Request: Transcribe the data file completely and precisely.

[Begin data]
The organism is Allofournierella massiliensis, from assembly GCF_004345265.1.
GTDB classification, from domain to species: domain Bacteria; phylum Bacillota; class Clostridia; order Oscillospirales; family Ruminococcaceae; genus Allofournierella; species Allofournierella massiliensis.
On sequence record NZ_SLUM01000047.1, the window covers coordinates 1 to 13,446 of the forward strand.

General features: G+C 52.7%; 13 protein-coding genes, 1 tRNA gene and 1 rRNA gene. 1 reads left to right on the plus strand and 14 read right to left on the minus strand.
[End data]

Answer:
The organism is Allofournierella massiliensis, from assembly GCF_004345265.1.
GTDB classification, from domain to species: domain Bacteria; phylum Bacillota; class Clostridia; order Oscillospirales; family Ruminococcaceae; genus Allofournierella; species Allofournierella massiliensis.
On sequence record NZ_SLUM01000047.1, the window covers coordinates 1 to 13,446 of the forward strand.

General features: G+C 52.7%; 13 protein-coding genes, 1 tRNA gene and 1 rRNA gene. 1 reads left to right on the plus strand and 14 read right to left on the minus strand.